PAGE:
Which crime novel would I read again? And again and again and again? I’ll admit, I’m a prolific re-reader even though I have recently discovered that I have only managed to work my way through 31 of the hundred “best” books as determined by the BBC. I’m even more of a dilettante if you check Radcliffe College’s list of the best novels of the twentieth century. No matter. I can’t help but seek the truly exceptional, amazing Christie.
I know. Except for maybe Nancy Drew or the Hardy Boys, most mystery readers started with Dame Agatha. She was our entrée into the world of murder, safely ensconced in a billiard room or cozy seaside inn. There was death but little blood, lust while fully clothed and dark secrets that never included a dinner menu of fava beans and a nice chianti. By modern standards, Agatha’s locked door mysteries (now cozies) and purely intellectual sleuthing seem a little quaint. Yet for all the evil put in the world by some amazingly gifted writers, I count Murder on the Orient Express as my turning point – the place where I finally understood that no amount of logic or science could match the ability to make no assumptions and rethink the world. Sir Arthur Canon Doyle tried to describe it when he said when you’ve eliminated the likely, the unlikely and the highly improbable, what you’re left with – the impossible – must be the truth. Sherlock Holmes couldn’t have solved the Murder on the Orient Express. He’s brilliant. A clear match for his nemesis Moriarty. But in the end, once his suspicions have been allayed, he moves on. He’s logical and linear. While Agatha, in the guise of Hercule Poirot, was neither.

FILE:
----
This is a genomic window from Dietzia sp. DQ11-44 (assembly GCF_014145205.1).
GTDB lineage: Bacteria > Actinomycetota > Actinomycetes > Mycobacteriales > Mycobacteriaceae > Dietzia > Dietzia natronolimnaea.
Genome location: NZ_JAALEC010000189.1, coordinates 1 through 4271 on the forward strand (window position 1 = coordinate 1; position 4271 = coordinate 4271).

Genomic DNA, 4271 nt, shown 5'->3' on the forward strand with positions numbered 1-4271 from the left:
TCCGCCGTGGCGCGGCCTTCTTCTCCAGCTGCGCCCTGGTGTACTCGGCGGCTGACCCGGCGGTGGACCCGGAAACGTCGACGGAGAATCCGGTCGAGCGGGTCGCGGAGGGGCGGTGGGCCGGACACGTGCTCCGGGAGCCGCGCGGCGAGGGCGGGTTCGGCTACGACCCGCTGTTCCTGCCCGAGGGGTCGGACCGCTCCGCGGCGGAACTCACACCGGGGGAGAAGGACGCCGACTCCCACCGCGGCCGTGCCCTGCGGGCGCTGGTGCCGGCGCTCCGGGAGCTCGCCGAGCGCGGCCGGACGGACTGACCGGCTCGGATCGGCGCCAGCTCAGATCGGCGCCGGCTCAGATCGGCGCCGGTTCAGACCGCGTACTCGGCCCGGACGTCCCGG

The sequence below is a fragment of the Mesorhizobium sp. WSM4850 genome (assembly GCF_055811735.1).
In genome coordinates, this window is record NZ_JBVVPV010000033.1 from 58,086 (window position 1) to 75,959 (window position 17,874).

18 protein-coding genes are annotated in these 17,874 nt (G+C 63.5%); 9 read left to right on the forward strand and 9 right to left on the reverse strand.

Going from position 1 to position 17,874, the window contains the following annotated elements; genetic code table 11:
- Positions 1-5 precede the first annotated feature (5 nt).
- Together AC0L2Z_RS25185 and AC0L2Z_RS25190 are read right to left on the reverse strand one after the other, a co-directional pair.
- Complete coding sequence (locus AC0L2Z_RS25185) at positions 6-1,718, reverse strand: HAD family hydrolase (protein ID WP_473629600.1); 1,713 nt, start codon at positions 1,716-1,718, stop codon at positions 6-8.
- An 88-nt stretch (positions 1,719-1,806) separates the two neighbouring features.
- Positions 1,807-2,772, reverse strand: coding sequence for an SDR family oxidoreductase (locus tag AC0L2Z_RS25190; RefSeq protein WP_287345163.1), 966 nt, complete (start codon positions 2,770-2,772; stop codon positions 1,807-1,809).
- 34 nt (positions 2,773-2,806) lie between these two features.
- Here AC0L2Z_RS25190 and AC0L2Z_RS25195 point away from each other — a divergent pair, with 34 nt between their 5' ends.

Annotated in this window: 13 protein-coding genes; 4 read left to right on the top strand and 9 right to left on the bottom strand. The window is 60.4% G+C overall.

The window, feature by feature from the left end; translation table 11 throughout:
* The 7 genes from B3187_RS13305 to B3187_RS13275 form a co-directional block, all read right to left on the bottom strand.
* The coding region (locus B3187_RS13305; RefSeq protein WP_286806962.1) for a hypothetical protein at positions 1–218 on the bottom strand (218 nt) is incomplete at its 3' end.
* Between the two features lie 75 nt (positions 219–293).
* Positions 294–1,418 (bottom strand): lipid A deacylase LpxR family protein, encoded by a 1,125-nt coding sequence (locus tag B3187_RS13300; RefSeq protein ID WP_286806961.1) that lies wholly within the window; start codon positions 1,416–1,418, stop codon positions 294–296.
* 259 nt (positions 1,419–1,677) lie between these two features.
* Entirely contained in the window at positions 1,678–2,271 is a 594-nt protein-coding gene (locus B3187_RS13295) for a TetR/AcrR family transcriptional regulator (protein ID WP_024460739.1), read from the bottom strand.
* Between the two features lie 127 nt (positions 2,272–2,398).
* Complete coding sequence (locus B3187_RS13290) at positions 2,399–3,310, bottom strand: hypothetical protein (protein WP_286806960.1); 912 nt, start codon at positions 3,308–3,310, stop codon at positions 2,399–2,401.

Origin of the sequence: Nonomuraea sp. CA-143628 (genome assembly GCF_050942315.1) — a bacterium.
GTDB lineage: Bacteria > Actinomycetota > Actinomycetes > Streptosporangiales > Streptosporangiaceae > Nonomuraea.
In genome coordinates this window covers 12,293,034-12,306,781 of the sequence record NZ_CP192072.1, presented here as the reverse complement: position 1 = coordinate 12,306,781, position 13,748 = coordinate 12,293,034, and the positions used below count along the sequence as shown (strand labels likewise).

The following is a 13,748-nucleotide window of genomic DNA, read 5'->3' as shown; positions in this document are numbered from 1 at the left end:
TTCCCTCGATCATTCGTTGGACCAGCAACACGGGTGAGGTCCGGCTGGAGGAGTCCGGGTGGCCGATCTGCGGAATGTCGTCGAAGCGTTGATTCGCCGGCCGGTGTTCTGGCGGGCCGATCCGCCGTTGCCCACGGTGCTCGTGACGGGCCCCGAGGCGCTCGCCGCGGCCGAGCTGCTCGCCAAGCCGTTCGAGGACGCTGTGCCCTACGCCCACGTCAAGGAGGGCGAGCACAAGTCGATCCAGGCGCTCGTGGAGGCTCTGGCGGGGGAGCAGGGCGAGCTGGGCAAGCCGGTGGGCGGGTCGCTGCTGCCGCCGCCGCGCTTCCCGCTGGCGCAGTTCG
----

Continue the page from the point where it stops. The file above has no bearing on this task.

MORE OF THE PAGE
It’s literati Clue. List your suspects. Determine their location. Match a weapon. Determine a motive. And check them off your list in indelible ink. Narrow down to a single conclusion. Except Agatha doesn’t. She puts up every character, investigates and concludes only to reach an impasse of plausible deniability and viable alternative suspects. Then, she does the impossible. She makes it work. If it’s not someone, it could be, may be, is, everyone. Even more astonishing, she does what goes against the grain of every justice seeking self-righteous mystery buff everywhere. She takes the answer, by now obvious, and accepts that there will be no real world application. They won’t go to jail. They won’t go on to a sequel where they kill again and give Hercule another shot at the win. They will go on with their lives. Free of their tormentor, maybe even free of their torment. Amazing. Bold. Both unforgettable and fresh upon a new viewing. So, I can’t ride trains with relatives without keeping an eye open while I sleep. It’s a small price to pay.